- Pattern Languages
- Liberating Voices (English)
- Liberating Voices (other languages)
- Liberating Voices (Arabic)
- Liberating Voices (Chinese)
- Liberating Voices (French)
- Liberating Voices (German)
- Liberating Voices (Greek)
- Liberating Voices (Hebrew)
- Liberating Voices (Italian)
- Liberating Voices (Korean)
- Liberating Voices (Portuguese)
- Liberating Voices (Russian)
- Liberating Voices (Serbian)
- Liberating Voices (Spanish)
- Liberating Voices (Swahili)
- LIBERATING VOICES (VIETNAMESE)
- Civic Ignorance (English)
- Digital Resources
Citzenship, Communication Rights, and Libraries
Pattern number within this pattern set:82
With the advent of the potential of access to instantaneous interactive global communication by the average citizen traditional concepts of universal service are outmoded. A more comprehensive conceptual policy framework grounded in a right to communicate that encompasses rights relating to access, privacy, intellectual property, cultural identity, language, and intellectual freedom is required (Birdsall and Rasmussen 2000). This rights framework provides a new conception of the library as an institution embodying these rights that ensures a public space for civic discourse in the 21st century. As such the right to communicate can be conceived as a pattern consisting of a cluster of rights embodied in the institution of the library.
Traditional concepts of universal access that arose out of the development of the telecommunications sector are obsolete as a public policy framework in the new century of global personal interactive telecommunications. Current public policy in Canada and the United States is driven by an ideology of information technology that narrowly defines universal access strictly in terms of connectivity to promote economic development. Issues of intellectual property, access, government information policy, cultural identity, and so forth are delineated within economic parameters ignoring civic, cultural, and educational needs social and individual needs. It is proposed that a right to communicate, first enunciated in the late 1960s, is required to address this broad range of public policy issues within the current evolving global telecommunication environment. Furthermore, the right to communicate also provides a framework for a new concept of the library as an institution that provides public spaces embodying all the elements of the right to communicate.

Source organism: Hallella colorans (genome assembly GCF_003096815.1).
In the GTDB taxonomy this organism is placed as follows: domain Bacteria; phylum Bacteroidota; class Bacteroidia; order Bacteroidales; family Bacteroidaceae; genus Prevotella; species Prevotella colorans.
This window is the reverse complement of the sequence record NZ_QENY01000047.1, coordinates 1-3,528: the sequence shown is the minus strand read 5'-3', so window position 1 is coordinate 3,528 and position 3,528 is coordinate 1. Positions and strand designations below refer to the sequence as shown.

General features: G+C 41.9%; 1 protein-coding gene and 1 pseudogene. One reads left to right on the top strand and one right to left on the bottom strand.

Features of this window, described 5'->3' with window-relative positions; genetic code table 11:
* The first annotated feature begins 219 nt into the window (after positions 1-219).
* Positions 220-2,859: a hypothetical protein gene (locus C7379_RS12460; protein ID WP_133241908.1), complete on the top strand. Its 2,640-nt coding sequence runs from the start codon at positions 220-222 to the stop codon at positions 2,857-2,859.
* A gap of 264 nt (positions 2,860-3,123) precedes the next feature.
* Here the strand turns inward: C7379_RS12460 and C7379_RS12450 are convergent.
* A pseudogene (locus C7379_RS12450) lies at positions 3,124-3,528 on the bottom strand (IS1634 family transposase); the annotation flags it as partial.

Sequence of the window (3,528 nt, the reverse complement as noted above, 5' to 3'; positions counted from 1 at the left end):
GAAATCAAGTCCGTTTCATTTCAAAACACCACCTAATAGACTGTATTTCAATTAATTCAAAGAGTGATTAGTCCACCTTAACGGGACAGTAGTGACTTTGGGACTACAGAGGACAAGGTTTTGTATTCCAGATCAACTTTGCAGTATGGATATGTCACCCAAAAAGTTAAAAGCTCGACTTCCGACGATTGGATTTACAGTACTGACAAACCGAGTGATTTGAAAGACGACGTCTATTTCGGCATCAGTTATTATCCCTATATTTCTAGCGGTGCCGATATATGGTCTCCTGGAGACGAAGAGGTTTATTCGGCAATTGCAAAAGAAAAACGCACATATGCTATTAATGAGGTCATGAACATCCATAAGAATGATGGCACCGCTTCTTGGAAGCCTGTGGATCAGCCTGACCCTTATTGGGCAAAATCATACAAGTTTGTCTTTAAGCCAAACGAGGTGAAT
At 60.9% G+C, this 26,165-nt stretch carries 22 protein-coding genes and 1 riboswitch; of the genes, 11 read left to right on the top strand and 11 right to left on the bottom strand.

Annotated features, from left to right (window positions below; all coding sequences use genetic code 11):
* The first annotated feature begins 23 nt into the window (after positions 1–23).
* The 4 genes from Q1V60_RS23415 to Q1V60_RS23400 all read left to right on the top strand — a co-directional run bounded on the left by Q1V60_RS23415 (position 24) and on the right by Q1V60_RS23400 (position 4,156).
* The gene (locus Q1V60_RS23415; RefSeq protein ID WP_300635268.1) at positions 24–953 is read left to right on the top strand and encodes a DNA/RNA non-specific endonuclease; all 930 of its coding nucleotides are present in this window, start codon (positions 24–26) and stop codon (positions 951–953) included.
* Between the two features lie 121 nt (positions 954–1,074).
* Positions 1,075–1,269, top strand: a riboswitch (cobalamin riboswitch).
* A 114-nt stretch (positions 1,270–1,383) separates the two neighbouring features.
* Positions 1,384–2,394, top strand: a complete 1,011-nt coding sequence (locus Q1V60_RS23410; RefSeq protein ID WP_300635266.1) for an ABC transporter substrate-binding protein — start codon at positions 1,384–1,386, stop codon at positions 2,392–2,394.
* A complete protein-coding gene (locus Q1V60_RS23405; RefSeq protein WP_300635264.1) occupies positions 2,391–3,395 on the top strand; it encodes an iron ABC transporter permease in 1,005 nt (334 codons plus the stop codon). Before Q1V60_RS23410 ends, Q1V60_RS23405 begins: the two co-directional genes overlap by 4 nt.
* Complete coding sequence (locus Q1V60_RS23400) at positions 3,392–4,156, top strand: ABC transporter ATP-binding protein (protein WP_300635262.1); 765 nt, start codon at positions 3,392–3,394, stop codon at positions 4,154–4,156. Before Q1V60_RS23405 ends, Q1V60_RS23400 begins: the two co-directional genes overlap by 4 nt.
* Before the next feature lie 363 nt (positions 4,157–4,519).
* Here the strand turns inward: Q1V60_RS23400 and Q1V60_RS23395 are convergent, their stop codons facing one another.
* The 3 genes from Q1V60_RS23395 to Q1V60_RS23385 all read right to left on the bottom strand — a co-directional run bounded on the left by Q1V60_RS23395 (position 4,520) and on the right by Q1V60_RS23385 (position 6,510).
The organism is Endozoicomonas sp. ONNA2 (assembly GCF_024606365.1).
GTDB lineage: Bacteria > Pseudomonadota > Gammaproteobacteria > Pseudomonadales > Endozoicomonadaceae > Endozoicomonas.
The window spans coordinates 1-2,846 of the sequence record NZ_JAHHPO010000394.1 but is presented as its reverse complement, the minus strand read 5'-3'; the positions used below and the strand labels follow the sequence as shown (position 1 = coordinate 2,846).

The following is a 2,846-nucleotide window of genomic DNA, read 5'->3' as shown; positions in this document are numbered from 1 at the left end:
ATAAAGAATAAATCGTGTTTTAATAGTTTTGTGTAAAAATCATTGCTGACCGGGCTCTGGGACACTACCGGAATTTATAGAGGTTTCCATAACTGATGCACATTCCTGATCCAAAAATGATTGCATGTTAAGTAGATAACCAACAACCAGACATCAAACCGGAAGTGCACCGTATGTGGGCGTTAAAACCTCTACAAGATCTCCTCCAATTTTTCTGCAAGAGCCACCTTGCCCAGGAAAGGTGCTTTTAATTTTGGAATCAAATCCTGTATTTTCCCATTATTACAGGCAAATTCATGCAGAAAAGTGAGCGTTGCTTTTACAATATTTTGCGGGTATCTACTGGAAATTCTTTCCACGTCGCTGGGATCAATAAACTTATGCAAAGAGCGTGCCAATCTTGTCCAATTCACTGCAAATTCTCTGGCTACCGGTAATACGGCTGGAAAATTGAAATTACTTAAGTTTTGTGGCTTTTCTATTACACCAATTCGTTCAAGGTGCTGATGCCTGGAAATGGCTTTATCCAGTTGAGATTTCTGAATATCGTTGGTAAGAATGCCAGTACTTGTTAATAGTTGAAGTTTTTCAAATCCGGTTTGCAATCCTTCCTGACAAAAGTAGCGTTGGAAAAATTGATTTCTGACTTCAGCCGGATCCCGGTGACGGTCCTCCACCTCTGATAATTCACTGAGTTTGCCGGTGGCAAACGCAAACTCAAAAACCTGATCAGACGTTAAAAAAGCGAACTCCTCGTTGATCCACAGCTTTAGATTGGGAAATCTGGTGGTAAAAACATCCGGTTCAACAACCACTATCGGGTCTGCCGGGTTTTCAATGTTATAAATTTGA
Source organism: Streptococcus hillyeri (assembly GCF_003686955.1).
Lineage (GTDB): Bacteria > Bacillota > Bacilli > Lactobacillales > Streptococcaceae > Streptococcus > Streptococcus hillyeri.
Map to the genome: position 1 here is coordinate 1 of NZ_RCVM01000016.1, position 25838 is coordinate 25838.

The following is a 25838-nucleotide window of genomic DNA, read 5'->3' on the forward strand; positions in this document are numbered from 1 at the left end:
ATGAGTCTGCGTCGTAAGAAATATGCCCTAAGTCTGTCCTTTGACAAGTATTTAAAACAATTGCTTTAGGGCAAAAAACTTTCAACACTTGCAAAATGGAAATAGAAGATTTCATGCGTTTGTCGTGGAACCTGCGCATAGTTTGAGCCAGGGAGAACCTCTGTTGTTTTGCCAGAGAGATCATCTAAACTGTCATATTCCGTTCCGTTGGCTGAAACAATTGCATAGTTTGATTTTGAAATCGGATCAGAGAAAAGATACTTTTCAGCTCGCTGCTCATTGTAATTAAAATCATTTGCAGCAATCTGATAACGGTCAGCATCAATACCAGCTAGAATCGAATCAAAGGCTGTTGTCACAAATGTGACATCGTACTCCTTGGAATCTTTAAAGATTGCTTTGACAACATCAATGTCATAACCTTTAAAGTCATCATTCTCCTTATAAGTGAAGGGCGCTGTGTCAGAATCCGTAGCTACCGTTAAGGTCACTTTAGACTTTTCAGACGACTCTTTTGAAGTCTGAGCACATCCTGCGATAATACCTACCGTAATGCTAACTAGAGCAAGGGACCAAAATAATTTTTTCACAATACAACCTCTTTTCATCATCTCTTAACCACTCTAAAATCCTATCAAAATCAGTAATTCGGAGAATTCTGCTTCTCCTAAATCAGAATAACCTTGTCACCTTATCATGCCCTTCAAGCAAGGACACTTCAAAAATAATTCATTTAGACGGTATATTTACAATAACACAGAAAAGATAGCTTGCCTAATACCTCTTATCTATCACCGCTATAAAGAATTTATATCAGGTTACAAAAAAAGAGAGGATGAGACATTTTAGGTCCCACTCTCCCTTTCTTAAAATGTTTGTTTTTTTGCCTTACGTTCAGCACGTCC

Universal access has been a longstanding public policy concept and objective arising out of the development of telephony. During the closing decades of the twentieth century a prevailing ideology of information technology led to the re-formulation of this concept into a narrow objective of connecting consumers as opposed to citizens to the information highway for the sole purpose of economic development. A cluster of rights relating to privacy, intellectual property, and access to information, intellectual freedom, and so forth are framed within this economic framework. This public policy framework has distorted the objective of such public spaces as libraries. The library's role of serving civic, educational, social, and cultural needs has been constrained while the library is expected to focus on advancing economic development and to provide access to the information highway mall for those who cannot afford a computer in the household. The library is transformed into a social welfare agency to serve the disadvantaged trapped on the wrong side of the digital divide (Birdsall 2000).
What is needed is a new conceptual policy framework that addresses issues of access, intellectual property rights, intellectual freedom, and so forth in the new electronic environment that recognizes these are rights of citizenship and not just consumer rights. This conceptual framework should offer as well an alternative to the outmoded concept of universal access. Finally, it should also be a new conceptual framework for the role of the library in the twenty-first century.
Since the beginning of the 1960s efforts have been made to formulate and entrench in international agreements a right to communicate. Such a right provides a new conceptual framework for the pattern of rights associated with communication: privacy, access, intellectual freedom, assembly, language, etc. It provides a new vocabulary and alternative to the outmoded concept of universal service.
The conceptual framework of a right to communicate also provides a way to develop a new concept of the library that divorces it from the traditional concepts of a material library as place or the more recent digital or virtual library. (Birdsall 1994)Instead, using the right to communicate as a conceptual framework, the library is conceived as an institution embodying a pattern of rights constituting the right to communicate: access, privacy, assembly, language, intellectual freedom, intellectual property, cultural identity. The library is an institution, then, that promotes and insures a public space for the practice of citizenship regardless of what material or virtual form the library takes.